MindHandHeart has announced its newest Innovation Fund winners, tapping into the MIT community’s passionate hearts, dedicated hands, and talented minds. Sponsored by the Office of the Chancellor and MIT Medical, this was the fifth round of the Innovation Fund, which provides grants to projects championing wellness, community, and mental health awareness on campus.
The fund has awarded $33,581 to 11 new proposals selected from a pool of 29 applicants. Applications were reviewed by MindHandHeart’s working group members as well as a selection committee comprised of representatives from the Undergraduate Association and Graduate Student Council. Awarded projects will focus on a range of topics from suicide prevention to a 24-hour community building challenge to a video series profiling faculty members.
“The newest round of Innovation Fund winners speaks to the creativity and entrepreneurial spirit of the MIT community,” said MindHandHeart Executive Administrator Maryanne Kirkbride. “I was moved by each of the applications and their dedication to advancing well-being, and I was thrilled to see that over half of the awarded projects were student-driven.”
First-year student Rosanna Zhang was awarded funding to spearhead “Project 24,” a grassroots challenge encouraging MIT students to initiate conversations with six people in 24 hours. Zhang describes her motivation for starting the project saying: “Spontaneous conversations give people the opportunity to connect with others on campus and be exposed to different perspectives. They can also help to normalize discussing challenges and show students that help-seeking is not as difficult as they had imagined. I hope “Project 24” will help to create a friendly and compassionate community where people don’t lose sight of their dreams and feelings.”
Another student-led Innovation Fund winner, “We are MIT,” consists of a video platform where students can submit short videos on a particular theme and compete for prizes. “We are MIT” founder Katrine Tjoelsen, a grad student in electrical engineering and computer science, says: “The project will provide a counter narrative to the idea of the ‘MIT bubble’ and show that our community is full of interesting people with unique intellectual interests, political perspectives, and crazy hobbies. We hope students will create and share videos full of positive emotion that will contribute to a cultural shift towards valuing joy and well-being.”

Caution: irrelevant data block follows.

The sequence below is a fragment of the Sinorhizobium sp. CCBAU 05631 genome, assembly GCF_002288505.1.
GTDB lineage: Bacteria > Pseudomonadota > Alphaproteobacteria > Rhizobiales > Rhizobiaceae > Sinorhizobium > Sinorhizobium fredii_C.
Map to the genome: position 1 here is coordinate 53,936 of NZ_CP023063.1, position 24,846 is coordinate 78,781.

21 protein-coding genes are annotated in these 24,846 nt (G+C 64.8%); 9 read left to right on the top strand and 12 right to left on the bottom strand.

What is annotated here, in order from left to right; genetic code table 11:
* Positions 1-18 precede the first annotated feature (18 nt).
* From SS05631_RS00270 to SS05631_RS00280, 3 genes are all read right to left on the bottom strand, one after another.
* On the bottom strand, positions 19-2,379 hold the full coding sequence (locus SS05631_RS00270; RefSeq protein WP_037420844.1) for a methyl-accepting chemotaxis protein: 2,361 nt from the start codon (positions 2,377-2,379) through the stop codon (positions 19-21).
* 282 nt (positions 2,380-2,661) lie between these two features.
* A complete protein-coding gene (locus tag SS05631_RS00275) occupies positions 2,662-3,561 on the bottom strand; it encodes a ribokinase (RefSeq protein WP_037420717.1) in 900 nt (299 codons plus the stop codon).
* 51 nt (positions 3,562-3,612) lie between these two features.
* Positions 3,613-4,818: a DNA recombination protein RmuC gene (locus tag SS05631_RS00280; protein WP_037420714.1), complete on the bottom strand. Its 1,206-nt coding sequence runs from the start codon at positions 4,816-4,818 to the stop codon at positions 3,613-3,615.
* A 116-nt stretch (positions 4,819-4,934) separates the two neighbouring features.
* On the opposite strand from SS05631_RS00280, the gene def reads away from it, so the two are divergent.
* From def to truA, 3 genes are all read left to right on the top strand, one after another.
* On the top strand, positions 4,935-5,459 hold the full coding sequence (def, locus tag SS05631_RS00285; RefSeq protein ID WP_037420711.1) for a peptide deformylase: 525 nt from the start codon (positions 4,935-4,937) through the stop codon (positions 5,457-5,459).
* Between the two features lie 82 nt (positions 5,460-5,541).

Director of physical education Carrie Sampson Moore was awarded a grant to pilot two classes addressing the holistic health needs of MIT undergraduate students. The “Healthy Relationships and Healthy Body Fitness Course” is designed to make students better informed about the differences between healthy and abusive relationships, and reduce risky sexual behavior. The “Meditation/Fitness” course will promote wellness through meditation and other techniques proven to reduce stress and build resiliency.
Rheinila Fernandes, a psychiatrist in MIT Medical’s Mental Health and Counseling department, and Naomi Carton, associate dean of Residential Life and Dining, were awarded a grant to pilot “Wellness Buddies.” The program consists of a weekly dinner seminar where students are provided with life skills instruction and paired with a “wellness buddy” whom they can meet with to set goals and gauge progress. Each session is part of a neuroscience-based curriculum designed to educate students about how healthy nutrition, exercise, sleep hygiene, mindfulness, and growth mindset can improve academic performance.
“Often students will let self-care fall by the wayside during busy times,” says Fernandes. “It is our hope that creating a community and structure around self-care activities will help students cope with stress and function more effectively throughout the semester.”
Other projects funded this cycle include: “Neurodiversity at MIT and Design for Everyone,” a panel discussion exploring the experiences of neuroatypical students and barriers to inclusion; “Post-MIT: An MIT Story of Sticky Situations and the Stickies that Helped us Stick it Out,” an event showcasing how two graduate students used friendship, humor, and sticky notes to overcome adversity; “Pre-finals Care Packages,” the distribution of care packages during finals period; “The S Word,” a film screening about individuals impacted by suicide and a group discussion moderated by staff from Mental Health and Counseling; “American Sign Language (ASL) and Deaf Culture Classes for MIT,” classes and social events related to ASL; and “Tea with Teachers,” a student-led video series aiming to bridge the gap between students and professors.
To date, the fund has awarded over $130,000 to 40 projects that have impacted the MIT community in countless ways. 11 projects have become self-sustaining and have found a permanent home on campus, like My Sister’s Keeper and the Puppy Lab, and 16 are ongoing with support from MindHandHeart.
Previous projects funded through the Innovation Fund include: You Belong @ MIT, a three-phase initiative promoting academic belonging organized by the Teaching and Learning Lab; the OpenMind::OpenArt project, an art studio and public gallery raising awareness of mental health issues on campus; MIT Connect, a digital platform pairing like-minded members of the MIT community for platonic, one-on-one lunches; and “Portraits of Resilience,” a book capturing MIT community members’ personal stories of overcoming adversity, curated by Professor Daniel Jackson.
To learn more about how MIT faculty, students, and staff members can apply for grants of up to $10,000, visit the MindHandHeart Innovation Fund page. For more information on upcoming events organized by Innovation Fund winners, visit the MindHandHeart events calendar.